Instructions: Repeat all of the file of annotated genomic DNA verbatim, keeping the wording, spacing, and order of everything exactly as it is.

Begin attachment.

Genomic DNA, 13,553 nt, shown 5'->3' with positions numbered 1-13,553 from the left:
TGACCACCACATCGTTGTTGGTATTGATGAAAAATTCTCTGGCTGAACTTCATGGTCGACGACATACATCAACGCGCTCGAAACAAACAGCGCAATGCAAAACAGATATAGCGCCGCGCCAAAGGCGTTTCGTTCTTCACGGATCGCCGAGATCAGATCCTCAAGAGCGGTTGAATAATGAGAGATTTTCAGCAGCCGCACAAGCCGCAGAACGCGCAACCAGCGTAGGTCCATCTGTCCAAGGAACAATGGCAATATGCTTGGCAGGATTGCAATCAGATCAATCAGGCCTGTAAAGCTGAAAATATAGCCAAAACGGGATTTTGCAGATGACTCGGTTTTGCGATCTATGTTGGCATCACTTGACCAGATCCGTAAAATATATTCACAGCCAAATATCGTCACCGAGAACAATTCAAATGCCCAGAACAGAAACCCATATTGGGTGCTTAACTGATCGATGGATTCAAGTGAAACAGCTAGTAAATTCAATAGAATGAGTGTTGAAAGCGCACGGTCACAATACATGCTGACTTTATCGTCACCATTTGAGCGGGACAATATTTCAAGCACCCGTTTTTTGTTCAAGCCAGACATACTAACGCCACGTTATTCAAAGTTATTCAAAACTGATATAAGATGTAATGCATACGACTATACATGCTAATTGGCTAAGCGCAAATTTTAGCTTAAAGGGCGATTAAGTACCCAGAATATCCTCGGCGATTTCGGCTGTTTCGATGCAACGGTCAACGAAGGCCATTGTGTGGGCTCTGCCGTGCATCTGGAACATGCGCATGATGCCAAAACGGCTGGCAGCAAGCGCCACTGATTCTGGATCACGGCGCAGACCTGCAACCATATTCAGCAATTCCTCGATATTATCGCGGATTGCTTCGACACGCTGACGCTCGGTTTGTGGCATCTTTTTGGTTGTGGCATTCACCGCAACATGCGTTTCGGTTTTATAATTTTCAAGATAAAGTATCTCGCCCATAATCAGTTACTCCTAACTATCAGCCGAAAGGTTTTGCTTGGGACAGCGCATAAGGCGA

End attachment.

Genomic DNA, 13,553 nt, shown 5'->3' with positions numbered 1-13,553 from the left:
TGACCACCACATCGTTGTTGGTATTGATGAAAAATTCTCTGGCTGAACTTCATGGTCGACGACATACATCAACGCGCTCGAAACAAACAGCGCAATGCAAAACAGATATAGCGCCGCGCCAAAGGCGTTTCGTTCTTCACGGATCGCCGAGATCAGATCCTCAAGAGCGGTTGAATAATGAGAGATTTTCAGCAGCCGCACAAGCCGCAGAACGCGCAACCAGCGTAGGTCCATCTGTCCAAGGAACAATGGCAATATGCTTGGCAGGATTGCAATCAGATCAATCAGGCCTGTAAAGCTGAAAATATAGCCAAAACGGGATTTTGCAGATGACTCGGTTTTGCGATCTATGTTGGCATCACTTGACCAGATCCGTAAAATATATTCACAGCCAAATATCGTCACCGAGAACAATTCAAATGCCCAGAACAGAAACCCATATTGGGTGCTTAACTGATCGATGGATTCAAGTGAAACAGCTAGTAAATTCAATAGAATGAGTGTTGAAAGCGCACGGTCACAATACATGCTGACTTTATCGTCACCATTTGAGCGGGACAATATTTCAAGCACCCGTTTTTTGTTCAAGCCAGACATACTAACGCCACGTTATTCAAAGTTATTCAAAACTGATATAAGATGTAATGCATACGACTATACATGCTAATTGGCTAAGCGCAAATTTTAGCTTAAAGGGCGATTAAGTACCCAGAATATCCTCGGCGATTTCGGCTGTTTCGATGCAACGGTCAACGAAGGCCATTGTGTGGGCTCTGCCGTGCATCTGGAACATGCGCATGATGCCAAAACGGCTGGCAGCAAGCGCCACTGATTCTGGATCACGGCGCAGACCTGCAACCATATTCAGCAATTCCTCGATATTATCGCGGATTGCTTCGACACGCTGACGCTCGGTTTGTGGCATCTTTTTGGTTGTGGCATTCACCGCAACATGCGTTTCGGTTTTATAATTTTCAAGATAAAGTATCTCGCCCATAATCAGTTACTCCTAACTATCAGCCGAAAGGTTTTGCTTGGGACAGCGCATAAGGCGA